Labrador History - 1.1 INTRODUCTION

Chapter 1

The Spring of May 1954 was normal on the coast of Labrador, but the time of year was bad for travel. There were no roads at the time and there was not enough Snow for dog teams. The ice was too thin to support planes and at the same time too thick for boats to push through. Then there was the fog! That famous Labrador fog!
In a crisis the effects of the weather are multiplied, and at the Grenfefl Mission Nursing Station at Forteau we had an emergency on our hands. A five year old boy needed to be airlifted to a hospital over in Newfoundland and we were essentially “socked in.” This went on for five days. Five long days! A little boy’s life hanging in the balance, while nothing was moving along the Labrador coast, and we waited, and waited, and waited.
It began when a little boy was brought to me at the nursing station by his mother towards the end of May. Georgie, five years old and the eldest of three, was in pain and his tummy hurt.
“What’s wrong?” I asked.
“Georgie has a pain in his stomach,” his mother said. “And he’s been vomiting.”
“Does he have any diarrhea?”
When I examined him, his abdomen was not tender and his temperature was normal. I told her to watch him and give nothing except clear fluids to drink.

Nursing Station Labrador
“Bring him back if his pain continues or he gets worse.” I said.
The following day they were back.
“How are you, Georgie?” I asked.
“My belly hurts,” he replied.
His mother told me his pain seemed to have got worse and he had continued to vomit. Also, he seemed tender on the right side of his belly. Now I was concerned. I examined Georgie and found he was indeed tender on the right side of his abdomen, and he had a slight fever.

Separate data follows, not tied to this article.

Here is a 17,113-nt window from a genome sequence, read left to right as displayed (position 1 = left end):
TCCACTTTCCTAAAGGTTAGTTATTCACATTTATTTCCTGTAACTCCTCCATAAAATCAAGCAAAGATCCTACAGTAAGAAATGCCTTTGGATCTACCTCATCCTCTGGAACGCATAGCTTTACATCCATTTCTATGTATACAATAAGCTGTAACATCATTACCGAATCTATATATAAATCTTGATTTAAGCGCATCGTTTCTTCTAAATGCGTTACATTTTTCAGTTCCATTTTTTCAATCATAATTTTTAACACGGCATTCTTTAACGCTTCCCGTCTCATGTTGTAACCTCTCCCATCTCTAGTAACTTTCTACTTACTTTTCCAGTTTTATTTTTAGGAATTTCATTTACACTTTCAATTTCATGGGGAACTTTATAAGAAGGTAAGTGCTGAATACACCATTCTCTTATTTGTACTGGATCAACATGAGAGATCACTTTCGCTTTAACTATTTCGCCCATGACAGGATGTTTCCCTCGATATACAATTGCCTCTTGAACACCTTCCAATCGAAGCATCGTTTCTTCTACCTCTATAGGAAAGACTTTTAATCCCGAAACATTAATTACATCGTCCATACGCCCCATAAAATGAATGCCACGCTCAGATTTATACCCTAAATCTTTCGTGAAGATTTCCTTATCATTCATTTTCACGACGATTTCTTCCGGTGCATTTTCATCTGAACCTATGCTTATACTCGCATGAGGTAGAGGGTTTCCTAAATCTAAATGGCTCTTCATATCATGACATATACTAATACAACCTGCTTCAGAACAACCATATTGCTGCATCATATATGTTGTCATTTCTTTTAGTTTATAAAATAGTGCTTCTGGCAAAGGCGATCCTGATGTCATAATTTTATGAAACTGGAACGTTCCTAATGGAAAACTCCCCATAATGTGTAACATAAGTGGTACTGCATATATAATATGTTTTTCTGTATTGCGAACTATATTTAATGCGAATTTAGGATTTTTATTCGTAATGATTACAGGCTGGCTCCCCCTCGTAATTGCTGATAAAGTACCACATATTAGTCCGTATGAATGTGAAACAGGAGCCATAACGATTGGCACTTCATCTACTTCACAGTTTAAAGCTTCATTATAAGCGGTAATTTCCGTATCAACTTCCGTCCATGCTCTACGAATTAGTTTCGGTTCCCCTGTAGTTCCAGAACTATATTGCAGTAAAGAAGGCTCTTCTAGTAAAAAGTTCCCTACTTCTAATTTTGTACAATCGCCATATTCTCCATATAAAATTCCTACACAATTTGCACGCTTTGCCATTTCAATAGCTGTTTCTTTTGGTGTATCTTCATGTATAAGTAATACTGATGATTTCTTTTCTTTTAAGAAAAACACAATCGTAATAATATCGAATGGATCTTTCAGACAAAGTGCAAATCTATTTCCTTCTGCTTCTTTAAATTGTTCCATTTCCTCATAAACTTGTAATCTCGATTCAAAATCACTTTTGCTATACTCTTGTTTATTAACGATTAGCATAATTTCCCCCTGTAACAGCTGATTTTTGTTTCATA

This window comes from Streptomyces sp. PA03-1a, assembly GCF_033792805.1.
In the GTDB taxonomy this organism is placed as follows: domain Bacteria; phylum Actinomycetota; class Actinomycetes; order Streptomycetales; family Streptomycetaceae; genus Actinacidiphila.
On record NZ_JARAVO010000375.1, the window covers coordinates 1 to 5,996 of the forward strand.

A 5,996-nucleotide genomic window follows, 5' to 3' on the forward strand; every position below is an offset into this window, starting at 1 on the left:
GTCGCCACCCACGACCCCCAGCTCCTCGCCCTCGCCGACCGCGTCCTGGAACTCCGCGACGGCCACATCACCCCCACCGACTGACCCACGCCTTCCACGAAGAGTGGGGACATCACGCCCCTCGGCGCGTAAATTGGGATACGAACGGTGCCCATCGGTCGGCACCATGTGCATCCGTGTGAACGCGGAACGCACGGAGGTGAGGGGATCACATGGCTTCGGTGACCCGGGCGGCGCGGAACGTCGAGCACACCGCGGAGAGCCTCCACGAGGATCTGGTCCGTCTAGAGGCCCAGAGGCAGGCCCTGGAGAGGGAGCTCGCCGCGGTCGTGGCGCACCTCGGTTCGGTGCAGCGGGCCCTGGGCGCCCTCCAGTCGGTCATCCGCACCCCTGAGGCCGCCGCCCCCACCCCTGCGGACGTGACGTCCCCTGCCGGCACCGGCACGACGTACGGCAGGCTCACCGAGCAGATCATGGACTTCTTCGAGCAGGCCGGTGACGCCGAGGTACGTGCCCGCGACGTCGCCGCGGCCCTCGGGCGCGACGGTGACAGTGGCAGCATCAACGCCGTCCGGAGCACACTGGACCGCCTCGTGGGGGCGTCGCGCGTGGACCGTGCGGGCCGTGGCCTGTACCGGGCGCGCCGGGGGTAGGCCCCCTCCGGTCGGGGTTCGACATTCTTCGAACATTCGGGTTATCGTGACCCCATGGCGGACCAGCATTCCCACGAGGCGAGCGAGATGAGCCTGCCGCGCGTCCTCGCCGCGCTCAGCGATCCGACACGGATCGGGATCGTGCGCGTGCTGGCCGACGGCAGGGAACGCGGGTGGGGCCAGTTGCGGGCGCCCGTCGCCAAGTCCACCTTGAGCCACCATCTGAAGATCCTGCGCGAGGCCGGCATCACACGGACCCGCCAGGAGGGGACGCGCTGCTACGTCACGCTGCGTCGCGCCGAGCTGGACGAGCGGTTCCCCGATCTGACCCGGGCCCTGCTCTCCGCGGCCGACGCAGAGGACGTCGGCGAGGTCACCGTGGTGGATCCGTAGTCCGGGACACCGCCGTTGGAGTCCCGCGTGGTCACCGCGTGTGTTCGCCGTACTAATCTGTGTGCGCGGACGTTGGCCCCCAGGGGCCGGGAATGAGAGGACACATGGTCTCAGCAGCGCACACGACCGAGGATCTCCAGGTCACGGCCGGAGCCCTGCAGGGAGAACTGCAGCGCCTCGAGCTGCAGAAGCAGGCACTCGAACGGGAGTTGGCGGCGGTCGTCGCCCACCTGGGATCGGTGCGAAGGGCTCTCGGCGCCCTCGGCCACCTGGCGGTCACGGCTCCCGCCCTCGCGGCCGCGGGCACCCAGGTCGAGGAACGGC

“I think we’d better keep Georgie in the nursing station, and I’ll contact the doctor in St. Anthony,” I said.
Georgie was not very happy about this but his mother calmed him by promising to come and visit him. As she and her fisherman husband had two other children at home, a little girl of three and a baby about a year old, this was not going to be easy.

I suspected he had acute appendicitis, and decided to get him into hospital. In this case that meant a trip across the Strait of Belle Isle to St. Anthony, at the tip of the Northern Peninsula of western Newfoundland. In good weather this was not a problem, but in the spring?
When Georgie was safely tucked in bed, I called the hospital in St. Anthony over the radio-telephone (the R/T) to speak to a doctor. This had to be done discreetly because people listening to radios at home could pick up messages and, for obvious reasons, this made it difficult to talk freely. To avoid unnecessary anxiety for families we used codes for specific medical conditions when on the R,T.
“This is CJZ33, calling CJZ3O,” I called.
“Go ahead ‘33,” replied St. Anthony.
“Could I speak to the doctor, please?”
“Go ahead.”
“Dr. Westen,” I said, “I have a little five year old boy with acute abdominal pain for the past two days. He has also been vomiting.”
“Does he have any tenderness or guarding on the right side?” the doctor asked.
“Yes, he does. He has a slight fever too. His pulse is 120.”
“We’ll try and get a plane to pick him up,” the doctor said. “Meantime, give him antibiotics, watch his symptoms, and give him fluids only. Let me know how he does.” (In all this conversation I had used coded words to describe some of his symptoms and the tentative diagnosis.)
Getting a plane wasn’t that easy. Georgie’s aunt was the postmistress in Forteau and was able to radio telephone the pilots who flew the mail planes of Eastern Provincial Airlines. This way she was able to keep me informed of their whereabouts, and was valuable to us because we transported patients on mail planes if they had room. Alas, nothing could be done. At that time of year planes were unable to land on the ponds, because the ice was melting and was not strong enough to bear weight. The bay in front of the nursing station was full of ice pans, so the planes could not land there either and, to make matters worse, the fog had come down!
At times of emergency, tension rises and all share the load and feel the stress. In a small community everybody knows about and shares in a crisis and, in a way, it is like one big family. People along the coast are aware of and care for each other.
We were five days like this, waiting, praying that the fog would lift. We took courage in the fact that the little lad’s condition was stable and his pain had subsided somewhat, but we knew this only gave us a little time. He was a very good patient, though, and his parents came to visit him when they could. Naturally, they were very anxious. And so was everybody else.